Here is the poem. the Greek phrase in the poem ‘Eikon tou theou, means image of God and is taken directly from the Greek text of Paul’s letter

Everything Holds Together

 

Everything holds together, everything,

From stars that pierce the dark like living sparks,

To secret seeds that open every spring,

From spanning galaxies to spinning quarks,

Everything holds together and coheres,

Unfolding from the center whence it came.

And now that hidden heart of things appears,

The first-born of creation takes a name.

 

And shall I see the one through whom I am?

Shall I behold the one for whom I’m made,

The light in light, the flame within the flame,

Eikon tou theou, image of my God?

He comes, a little child, to bless my sight,

That I might come to him for life and light.

As usual you can hear me read it by clicking on the title or play button, but better still you can hear it with Alana’s music, hear the other three poems that are woven in with it and see the beautiful paintings by Julie Ann Stevens that go with the Album. You can check out Alana’s website here.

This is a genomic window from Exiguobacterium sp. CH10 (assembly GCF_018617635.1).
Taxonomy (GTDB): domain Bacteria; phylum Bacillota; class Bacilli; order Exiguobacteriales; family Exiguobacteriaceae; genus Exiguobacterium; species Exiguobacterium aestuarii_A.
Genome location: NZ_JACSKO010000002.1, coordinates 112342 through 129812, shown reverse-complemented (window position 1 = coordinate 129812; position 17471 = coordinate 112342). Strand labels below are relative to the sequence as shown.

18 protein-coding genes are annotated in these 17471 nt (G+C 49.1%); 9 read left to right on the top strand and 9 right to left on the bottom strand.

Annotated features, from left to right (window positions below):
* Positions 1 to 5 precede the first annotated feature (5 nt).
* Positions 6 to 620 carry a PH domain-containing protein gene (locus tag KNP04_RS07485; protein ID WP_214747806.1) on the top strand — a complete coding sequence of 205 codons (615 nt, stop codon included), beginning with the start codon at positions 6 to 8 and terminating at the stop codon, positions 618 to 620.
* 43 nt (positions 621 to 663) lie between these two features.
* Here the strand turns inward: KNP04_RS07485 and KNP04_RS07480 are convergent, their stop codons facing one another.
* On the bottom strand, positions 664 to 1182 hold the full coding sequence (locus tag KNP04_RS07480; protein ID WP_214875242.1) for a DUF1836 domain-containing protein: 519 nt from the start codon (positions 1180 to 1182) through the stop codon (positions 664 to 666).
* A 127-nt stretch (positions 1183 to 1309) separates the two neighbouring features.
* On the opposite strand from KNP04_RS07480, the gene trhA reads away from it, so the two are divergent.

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Old and Worn; A Birthday Song

Old and Worn

Also Old and Worn

Now as I watch my life unroll, I read the poems on the scroll

And I do my best to savour every line

And every year that takes its toll, is laid down deep within my soul

But I can draw it up again like vintage wine,

These are lyrics from a song I wrote about 15 years ago as one of my birthdays rolled round. And as its my birthday today, the last year in which I can be ‘fifty something’, I thought for fun I would post it again. If the button doesnt appear below you can try clicking on the song title where I give the lyrics below. This is a take with just me playing both guitar parts and no other accompaniment. I have never recorded this properly but maybe one day I will.

Old and Worn

I was round rockin with the boys, they showed me all the latest toys,

They got gizmos now that could almost play the gig.

They like to tell me money talks, they sure can make those boxes squalk,

They say by spending out they’re bound to make it big

 

Chorus: But my Guitar is old and worn, made the year that I was born,

You could put it down as only wood and string

But when I open up that case and blow the dust from off its face